News in Brief

Published: 1-May-2003

India's Alkem Laboratories is introducing a new antibiotic branded Megapime into its home market. It has been approved as a stand-alone drug that can be administered, without waiting for an exact diagnosis, to seriously ill patients suffering from fever who have a low white cell count. It is a fourth generation cephalosporin active against a broader spectrum of bacteria than third generation drugs.

Aventis and Florida-based Andrx, both accused of conspiring to keep a generic blood pressure medication off the market, have agreed to pay a US$80m settlement. Beginning in July 1998, Hoechst, a pharmaceutical company acquired by Aventis in 2000, paid Andrx about US$90m not to market a generic version of Cardizem CD for a year, according to the suit. The delay of a cheaper generic drug meant that consumers, medical insurance companies and the US government were forced to purchase the higher-priced version, it adds. The companies deny any wrongdoing.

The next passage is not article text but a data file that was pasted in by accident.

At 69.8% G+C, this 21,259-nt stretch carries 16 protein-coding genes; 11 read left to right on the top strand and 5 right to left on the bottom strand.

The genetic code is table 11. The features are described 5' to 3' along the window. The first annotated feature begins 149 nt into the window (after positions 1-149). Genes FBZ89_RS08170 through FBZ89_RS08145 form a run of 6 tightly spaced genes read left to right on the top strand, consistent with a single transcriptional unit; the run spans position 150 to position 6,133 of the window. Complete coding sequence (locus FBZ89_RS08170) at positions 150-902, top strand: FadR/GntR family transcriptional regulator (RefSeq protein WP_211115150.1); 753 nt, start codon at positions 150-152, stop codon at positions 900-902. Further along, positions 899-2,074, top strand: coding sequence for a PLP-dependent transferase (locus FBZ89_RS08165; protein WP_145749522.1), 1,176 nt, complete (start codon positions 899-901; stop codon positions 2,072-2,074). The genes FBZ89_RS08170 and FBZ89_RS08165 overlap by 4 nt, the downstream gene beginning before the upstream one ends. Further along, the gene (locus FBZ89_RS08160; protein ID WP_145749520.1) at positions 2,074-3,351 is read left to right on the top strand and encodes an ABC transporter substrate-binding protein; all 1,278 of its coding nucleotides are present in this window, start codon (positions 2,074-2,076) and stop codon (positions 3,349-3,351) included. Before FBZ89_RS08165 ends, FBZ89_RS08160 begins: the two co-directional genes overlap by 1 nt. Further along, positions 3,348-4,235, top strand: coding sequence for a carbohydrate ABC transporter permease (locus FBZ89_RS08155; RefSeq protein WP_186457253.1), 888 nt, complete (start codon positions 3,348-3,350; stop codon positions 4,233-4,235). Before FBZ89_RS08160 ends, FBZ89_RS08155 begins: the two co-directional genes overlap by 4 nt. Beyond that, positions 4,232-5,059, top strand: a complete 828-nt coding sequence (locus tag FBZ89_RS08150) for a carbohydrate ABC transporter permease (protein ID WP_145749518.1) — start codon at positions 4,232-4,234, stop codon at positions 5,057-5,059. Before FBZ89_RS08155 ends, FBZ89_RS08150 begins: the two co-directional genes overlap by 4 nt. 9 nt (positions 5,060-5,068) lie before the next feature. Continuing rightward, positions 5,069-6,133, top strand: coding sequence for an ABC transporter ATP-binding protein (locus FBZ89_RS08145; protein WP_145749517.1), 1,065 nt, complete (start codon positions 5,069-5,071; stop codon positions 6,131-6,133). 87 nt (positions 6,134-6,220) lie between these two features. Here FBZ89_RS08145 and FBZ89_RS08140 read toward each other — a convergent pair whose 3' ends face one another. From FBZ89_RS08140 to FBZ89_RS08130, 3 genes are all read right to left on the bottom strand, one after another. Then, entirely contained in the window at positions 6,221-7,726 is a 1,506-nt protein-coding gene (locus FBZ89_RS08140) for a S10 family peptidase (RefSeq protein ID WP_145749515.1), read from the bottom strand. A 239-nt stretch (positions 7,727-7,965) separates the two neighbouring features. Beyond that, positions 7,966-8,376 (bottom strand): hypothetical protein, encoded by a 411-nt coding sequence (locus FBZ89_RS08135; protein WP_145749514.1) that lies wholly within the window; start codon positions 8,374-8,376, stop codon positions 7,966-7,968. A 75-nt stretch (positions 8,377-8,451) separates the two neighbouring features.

Pfizer's Egyptian subsidiary is suing state-owned Egyptian International Pharmaceuticals Industries Company (EIPICO) for an alleged patent infringement. It claims that the generic manufacturer's cholesterol drug Ator is an illegal copy of Pfizer's Lipitor. Ator received marketing authorisation in 2000, a year after Lipitor's introduction in Egypt. Pfizer is seeking about US$1m (Euro 0.93m) in damages and the banning of Ator from the market.

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